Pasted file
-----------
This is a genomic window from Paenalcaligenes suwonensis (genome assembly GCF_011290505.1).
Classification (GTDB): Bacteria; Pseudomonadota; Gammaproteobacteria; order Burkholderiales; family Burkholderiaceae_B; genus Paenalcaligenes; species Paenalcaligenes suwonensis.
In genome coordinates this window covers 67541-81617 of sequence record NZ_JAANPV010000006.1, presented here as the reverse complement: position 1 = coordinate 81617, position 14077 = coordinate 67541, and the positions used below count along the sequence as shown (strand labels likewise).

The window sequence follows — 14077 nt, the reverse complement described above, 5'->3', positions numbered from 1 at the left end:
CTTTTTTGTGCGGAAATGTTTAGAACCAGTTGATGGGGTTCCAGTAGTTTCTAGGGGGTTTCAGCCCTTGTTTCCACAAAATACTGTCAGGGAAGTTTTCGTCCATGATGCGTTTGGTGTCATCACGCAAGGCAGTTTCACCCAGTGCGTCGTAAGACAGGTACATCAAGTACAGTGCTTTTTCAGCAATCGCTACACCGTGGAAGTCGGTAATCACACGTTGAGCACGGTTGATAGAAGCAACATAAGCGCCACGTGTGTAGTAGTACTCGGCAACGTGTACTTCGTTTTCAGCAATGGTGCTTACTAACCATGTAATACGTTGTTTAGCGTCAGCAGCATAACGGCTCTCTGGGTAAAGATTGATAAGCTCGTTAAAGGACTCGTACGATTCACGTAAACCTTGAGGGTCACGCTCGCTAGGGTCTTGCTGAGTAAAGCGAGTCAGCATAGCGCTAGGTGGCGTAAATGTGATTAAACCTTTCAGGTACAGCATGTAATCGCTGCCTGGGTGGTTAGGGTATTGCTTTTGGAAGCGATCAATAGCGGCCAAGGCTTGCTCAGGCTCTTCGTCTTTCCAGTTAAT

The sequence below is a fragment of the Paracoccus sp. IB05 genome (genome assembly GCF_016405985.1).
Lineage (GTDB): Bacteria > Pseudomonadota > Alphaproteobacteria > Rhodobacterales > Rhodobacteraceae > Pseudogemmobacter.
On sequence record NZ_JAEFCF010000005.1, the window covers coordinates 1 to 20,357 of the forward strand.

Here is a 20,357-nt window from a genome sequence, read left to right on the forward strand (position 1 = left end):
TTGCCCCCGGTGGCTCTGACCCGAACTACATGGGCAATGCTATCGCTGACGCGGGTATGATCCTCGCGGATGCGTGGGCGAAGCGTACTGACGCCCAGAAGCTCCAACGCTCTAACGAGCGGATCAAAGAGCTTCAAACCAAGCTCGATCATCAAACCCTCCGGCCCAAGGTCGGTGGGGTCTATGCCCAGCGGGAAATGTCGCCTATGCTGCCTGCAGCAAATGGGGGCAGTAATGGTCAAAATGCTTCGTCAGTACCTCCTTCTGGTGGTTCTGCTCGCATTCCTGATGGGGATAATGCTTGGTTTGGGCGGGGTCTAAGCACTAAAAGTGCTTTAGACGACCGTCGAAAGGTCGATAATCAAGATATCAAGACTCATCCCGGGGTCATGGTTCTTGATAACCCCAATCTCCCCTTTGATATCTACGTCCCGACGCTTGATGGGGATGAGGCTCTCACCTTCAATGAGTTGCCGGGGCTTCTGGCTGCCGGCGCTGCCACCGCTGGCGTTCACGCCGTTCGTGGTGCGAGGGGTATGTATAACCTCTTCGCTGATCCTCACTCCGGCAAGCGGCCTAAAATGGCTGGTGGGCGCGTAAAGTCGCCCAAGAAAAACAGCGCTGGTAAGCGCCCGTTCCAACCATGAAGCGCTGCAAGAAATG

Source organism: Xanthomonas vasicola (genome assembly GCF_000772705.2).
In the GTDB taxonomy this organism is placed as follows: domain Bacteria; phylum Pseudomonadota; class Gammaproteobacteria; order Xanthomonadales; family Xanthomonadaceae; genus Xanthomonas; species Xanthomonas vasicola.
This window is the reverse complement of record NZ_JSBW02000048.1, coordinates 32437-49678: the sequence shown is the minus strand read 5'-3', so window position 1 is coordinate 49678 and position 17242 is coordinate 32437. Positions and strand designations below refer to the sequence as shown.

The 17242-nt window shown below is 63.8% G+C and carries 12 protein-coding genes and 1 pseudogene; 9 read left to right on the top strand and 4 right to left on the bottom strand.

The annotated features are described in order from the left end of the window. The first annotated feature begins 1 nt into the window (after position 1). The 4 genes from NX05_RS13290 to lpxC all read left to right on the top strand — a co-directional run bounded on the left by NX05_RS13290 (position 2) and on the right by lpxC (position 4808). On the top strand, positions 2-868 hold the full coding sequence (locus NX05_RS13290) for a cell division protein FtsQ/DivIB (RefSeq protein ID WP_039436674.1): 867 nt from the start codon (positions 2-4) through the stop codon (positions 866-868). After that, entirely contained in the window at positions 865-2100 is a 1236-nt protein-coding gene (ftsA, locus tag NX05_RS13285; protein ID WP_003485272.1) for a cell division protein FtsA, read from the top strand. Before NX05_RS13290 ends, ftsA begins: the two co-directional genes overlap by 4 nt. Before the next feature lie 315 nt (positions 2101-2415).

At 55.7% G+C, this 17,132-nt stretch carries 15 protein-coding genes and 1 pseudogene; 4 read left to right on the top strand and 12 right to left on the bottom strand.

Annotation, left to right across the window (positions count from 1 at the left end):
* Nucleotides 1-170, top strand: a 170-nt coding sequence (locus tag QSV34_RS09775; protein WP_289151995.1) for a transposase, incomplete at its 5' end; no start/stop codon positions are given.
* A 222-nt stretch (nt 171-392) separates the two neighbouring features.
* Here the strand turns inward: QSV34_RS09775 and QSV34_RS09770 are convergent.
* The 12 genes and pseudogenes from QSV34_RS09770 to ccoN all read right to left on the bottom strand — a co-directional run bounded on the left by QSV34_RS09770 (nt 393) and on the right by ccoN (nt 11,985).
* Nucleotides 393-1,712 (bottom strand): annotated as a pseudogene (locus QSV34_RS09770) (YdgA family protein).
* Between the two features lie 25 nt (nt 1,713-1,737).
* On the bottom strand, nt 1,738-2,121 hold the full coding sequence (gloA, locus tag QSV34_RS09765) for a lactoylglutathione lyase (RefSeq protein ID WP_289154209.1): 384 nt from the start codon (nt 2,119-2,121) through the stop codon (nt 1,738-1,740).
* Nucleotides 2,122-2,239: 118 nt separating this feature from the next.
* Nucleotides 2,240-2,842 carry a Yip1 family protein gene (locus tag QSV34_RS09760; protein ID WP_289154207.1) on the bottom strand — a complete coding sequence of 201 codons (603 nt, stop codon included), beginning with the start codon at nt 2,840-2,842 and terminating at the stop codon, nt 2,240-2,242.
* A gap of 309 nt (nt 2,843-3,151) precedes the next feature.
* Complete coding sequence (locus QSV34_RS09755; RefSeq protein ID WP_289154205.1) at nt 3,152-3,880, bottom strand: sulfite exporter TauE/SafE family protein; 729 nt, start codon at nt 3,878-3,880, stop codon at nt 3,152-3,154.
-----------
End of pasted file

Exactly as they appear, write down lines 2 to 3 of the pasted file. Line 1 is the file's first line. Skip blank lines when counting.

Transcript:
Classification (GTDB): Bacteria; Pseudomonadota; Gammaproteobacteria; order Burkholderiales; family Burkholderiaceae_B; genus Paenalcaligenes; species Paenalcaligenes suwonensis.
In genome coordinates this window covers 67541-81617 of sequence record NZ_JAANPV010000006.1, presented here as the reverse complement: position 1 = coordinate 81617, position 14077 = coordinate 67541, and the positions used below count along the sequence as shown (strand labels likewise).